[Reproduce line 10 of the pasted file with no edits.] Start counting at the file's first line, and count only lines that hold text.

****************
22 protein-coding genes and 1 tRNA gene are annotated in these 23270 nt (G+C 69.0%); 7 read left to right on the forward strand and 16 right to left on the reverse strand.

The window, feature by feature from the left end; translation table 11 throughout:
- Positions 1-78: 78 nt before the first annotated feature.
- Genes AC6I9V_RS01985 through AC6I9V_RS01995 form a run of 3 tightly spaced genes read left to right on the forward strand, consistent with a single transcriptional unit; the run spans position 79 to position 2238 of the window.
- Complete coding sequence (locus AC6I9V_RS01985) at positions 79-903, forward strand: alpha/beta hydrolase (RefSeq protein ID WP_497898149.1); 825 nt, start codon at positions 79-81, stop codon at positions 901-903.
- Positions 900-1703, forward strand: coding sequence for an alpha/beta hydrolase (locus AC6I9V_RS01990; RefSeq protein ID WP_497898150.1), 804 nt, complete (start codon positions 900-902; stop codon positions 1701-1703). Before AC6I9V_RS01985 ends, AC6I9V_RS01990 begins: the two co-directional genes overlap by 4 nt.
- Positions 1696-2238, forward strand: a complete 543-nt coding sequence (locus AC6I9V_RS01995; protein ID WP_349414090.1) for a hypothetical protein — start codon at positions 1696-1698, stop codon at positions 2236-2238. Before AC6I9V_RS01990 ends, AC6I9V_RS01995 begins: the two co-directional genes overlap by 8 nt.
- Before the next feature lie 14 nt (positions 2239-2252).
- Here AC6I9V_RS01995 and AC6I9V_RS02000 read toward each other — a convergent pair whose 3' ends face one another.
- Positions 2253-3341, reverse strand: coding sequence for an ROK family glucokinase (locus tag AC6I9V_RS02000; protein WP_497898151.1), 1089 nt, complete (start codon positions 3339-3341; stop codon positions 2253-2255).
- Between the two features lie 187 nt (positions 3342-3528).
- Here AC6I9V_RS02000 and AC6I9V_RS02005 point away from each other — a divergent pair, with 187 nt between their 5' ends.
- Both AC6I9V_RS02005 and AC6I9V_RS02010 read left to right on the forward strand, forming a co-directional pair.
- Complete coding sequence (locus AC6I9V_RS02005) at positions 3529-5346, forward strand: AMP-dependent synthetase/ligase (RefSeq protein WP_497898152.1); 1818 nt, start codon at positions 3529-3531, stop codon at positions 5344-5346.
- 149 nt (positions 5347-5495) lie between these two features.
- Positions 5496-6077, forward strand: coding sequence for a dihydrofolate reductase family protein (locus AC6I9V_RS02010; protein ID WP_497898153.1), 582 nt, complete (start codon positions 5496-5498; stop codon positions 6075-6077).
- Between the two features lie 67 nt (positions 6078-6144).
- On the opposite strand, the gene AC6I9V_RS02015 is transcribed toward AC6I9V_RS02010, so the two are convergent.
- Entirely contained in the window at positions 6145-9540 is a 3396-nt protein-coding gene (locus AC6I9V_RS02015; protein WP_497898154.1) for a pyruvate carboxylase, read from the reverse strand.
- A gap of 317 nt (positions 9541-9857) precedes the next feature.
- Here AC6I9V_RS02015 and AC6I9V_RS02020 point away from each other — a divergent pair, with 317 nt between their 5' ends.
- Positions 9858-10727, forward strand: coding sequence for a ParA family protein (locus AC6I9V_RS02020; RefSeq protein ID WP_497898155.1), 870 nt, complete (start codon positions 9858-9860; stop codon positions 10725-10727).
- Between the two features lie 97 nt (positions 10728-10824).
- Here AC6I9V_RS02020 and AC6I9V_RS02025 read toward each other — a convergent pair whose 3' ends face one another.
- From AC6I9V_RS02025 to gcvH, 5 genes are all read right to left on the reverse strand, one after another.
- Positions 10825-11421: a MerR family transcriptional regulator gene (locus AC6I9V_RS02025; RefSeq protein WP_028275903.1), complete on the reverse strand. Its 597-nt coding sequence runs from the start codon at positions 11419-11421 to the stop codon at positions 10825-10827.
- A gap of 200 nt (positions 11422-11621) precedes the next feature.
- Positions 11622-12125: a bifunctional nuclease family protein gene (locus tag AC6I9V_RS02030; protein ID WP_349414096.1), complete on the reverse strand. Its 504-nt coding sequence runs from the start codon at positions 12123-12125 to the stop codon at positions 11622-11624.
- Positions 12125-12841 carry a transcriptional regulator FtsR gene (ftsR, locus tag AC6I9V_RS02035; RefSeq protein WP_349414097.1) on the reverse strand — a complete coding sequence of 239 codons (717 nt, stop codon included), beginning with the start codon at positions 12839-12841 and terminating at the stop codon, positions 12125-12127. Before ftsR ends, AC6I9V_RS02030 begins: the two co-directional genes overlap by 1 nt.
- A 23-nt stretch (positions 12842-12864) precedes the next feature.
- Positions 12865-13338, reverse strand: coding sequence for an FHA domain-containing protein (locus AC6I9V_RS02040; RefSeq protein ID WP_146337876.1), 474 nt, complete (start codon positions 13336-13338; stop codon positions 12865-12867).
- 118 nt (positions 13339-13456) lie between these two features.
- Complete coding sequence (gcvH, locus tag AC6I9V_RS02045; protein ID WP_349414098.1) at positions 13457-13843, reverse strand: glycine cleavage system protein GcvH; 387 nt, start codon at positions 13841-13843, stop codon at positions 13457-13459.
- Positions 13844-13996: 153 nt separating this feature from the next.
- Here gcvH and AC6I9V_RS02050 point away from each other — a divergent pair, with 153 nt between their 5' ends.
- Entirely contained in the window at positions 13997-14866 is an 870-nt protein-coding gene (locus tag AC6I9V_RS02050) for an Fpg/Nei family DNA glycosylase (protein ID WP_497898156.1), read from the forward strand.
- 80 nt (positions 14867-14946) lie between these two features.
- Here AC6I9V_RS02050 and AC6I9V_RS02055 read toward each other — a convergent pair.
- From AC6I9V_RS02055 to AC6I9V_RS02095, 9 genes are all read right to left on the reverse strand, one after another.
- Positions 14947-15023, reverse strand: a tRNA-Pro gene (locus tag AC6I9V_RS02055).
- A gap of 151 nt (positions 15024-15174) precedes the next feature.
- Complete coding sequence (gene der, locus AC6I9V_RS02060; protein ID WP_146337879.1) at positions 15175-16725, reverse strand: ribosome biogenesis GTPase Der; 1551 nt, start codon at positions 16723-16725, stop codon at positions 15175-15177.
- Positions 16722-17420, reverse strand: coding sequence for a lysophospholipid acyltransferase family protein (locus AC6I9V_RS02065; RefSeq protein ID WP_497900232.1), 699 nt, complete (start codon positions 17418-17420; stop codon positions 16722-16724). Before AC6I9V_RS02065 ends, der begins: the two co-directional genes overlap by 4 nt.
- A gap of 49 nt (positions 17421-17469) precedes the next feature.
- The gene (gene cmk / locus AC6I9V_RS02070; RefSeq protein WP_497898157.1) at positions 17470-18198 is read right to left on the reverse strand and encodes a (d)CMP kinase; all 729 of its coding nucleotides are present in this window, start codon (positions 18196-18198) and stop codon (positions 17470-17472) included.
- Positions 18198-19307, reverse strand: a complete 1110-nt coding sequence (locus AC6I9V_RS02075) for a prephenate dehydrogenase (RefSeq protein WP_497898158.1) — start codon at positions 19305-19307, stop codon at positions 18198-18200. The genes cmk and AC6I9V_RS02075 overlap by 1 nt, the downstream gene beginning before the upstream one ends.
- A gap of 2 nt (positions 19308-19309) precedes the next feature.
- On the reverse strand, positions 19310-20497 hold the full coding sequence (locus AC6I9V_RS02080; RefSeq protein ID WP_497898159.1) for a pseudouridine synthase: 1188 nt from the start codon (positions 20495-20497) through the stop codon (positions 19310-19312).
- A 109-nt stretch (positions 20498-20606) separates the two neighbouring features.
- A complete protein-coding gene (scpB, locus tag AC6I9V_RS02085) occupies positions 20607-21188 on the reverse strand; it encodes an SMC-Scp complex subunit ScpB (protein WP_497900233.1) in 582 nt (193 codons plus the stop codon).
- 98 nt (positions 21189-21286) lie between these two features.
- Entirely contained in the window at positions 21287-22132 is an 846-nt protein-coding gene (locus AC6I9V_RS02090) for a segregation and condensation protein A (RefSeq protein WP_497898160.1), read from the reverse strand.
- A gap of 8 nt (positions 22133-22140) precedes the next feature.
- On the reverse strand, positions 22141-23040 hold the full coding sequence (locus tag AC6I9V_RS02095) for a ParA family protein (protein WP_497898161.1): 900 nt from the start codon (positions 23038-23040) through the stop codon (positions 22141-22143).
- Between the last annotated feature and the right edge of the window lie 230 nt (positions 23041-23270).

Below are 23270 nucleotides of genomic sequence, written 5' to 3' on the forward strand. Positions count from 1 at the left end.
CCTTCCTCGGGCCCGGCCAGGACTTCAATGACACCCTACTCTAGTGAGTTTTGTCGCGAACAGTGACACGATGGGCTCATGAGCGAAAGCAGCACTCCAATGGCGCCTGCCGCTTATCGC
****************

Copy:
- Positions 2253-3341, reverse strand: coding sequence for an ROK family glucokinase (locus tag AC6I9V_RS02000; protein WP_497898151.1), 1089 nt, complete (start codon positions 3339-3341; stop codon positions 2253-2255).